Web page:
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Practising Evidence-Based Primary Care.
  1. Cardiff, UK

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    Practising Evidence-Based Primary Care. By Tim Lancaster. (Pp 163; £19.95.) BMJ Books, 1999. ISBN 1-85775-4050.****

    Evidence-based medicine is becoming an increasingly important topic for primary care physicians. This book is therefore timely in its publication. Its contents are presented as a syllabus for a seven session course (with tutor notes) illustrating the integration of clinical expertise and knowledge of individual patients with a critical appraisal of clinical evidence from systematic research. The first five chapters are divided into two parts: the first part uses a general practice scenario to pose a clinical question. A search strategy for finding evidence to answer the question is suggested and the results given. The second part of each chapter provides evidence (relevant papers printed in full) followed by a blank worksheet for critical appraisal of validity and potential clinical usefulness. A completed worksheet with the authors' comments and a summary completes each chapter. The concluding two chapters facilitate learners in presentation of their own clinical cases and planning future activities related to evidence-based learning. A useful appendix contains a glossary of terms encountered in clinical articles in evidence-based medical journals and a review of study designs. References toEvidence-Based Medicine: how to practice and teach EBM by Sackett are frequent in the book and relevant sections of this text are included.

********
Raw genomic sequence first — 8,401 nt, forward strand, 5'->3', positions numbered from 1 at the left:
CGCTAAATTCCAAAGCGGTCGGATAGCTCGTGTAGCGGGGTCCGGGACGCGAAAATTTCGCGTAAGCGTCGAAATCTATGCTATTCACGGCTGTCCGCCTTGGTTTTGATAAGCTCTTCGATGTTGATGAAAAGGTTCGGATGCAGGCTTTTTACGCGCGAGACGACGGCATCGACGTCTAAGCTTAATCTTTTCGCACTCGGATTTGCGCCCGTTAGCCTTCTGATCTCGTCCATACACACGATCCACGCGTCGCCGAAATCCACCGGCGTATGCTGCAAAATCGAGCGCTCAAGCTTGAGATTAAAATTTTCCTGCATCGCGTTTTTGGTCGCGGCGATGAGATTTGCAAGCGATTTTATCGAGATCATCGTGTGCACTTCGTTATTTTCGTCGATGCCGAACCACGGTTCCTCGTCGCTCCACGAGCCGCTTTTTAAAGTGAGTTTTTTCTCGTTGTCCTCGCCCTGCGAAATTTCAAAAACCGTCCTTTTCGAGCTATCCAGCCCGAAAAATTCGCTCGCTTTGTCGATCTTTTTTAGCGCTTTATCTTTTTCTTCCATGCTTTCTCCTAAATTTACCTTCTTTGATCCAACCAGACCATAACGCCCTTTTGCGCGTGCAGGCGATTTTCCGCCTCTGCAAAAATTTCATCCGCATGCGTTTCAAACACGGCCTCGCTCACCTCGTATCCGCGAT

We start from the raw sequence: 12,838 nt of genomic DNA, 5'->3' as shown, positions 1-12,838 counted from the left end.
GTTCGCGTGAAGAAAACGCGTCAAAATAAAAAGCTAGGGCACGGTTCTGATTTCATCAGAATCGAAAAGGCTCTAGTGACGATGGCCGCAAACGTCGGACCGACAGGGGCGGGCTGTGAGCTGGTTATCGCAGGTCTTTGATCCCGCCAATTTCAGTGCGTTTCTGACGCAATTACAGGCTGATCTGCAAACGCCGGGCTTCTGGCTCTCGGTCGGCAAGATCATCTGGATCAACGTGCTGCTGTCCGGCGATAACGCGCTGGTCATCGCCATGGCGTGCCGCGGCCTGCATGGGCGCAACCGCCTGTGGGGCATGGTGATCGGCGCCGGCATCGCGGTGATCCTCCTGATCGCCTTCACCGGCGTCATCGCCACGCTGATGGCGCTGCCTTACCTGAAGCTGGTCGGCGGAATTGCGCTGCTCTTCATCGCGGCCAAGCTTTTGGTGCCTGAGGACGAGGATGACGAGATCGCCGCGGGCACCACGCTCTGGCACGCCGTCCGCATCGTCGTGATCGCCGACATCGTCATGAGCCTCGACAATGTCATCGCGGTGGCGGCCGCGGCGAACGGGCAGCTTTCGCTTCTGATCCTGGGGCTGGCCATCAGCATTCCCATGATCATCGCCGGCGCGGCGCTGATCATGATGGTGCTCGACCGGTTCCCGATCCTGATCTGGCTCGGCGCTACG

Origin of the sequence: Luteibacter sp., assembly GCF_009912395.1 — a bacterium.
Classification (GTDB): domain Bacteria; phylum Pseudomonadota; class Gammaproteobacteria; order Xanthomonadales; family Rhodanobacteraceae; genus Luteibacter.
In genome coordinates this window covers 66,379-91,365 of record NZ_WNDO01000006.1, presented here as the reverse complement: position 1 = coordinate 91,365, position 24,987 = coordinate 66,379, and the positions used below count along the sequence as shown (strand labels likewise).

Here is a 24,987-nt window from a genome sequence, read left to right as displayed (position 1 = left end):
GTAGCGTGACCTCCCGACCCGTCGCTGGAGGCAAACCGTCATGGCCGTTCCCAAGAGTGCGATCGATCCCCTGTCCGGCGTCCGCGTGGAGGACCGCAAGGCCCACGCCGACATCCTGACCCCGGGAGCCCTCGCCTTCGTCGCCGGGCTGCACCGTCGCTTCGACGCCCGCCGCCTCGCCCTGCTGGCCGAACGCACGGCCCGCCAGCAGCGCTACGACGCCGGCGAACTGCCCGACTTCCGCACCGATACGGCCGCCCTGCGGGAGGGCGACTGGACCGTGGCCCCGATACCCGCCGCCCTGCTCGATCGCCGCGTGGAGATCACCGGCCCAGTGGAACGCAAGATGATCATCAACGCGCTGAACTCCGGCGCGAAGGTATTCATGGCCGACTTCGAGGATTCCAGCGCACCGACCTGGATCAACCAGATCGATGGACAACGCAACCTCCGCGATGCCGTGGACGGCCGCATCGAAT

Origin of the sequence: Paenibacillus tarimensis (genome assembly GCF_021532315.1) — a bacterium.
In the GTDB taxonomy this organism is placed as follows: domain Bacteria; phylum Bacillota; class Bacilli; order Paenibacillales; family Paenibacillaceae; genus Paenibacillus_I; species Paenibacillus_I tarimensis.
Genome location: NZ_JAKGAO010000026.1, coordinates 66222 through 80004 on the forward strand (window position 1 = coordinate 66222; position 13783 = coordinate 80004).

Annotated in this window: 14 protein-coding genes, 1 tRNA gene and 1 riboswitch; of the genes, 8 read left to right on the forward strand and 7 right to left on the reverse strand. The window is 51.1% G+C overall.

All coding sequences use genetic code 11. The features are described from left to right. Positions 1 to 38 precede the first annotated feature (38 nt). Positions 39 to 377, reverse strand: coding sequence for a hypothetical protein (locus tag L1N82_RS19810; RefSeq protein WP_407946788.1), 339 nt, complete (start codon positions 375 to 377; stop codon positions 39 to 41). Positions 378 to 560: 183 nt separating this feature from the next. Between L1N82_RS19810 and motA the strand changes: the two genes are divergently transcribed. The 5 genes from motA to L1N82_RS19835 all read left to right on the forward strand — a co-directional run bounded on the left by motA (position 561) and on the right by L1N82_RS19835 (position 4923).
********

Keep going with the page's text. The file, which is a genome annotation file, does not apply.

This book is an excellent introduction to evidence-based medicine in primary care. It encourages group learning and although not so well suited to the needs of isolated learners, it will be very useful for teachers, researchers, and clinicians working in a primary care setting.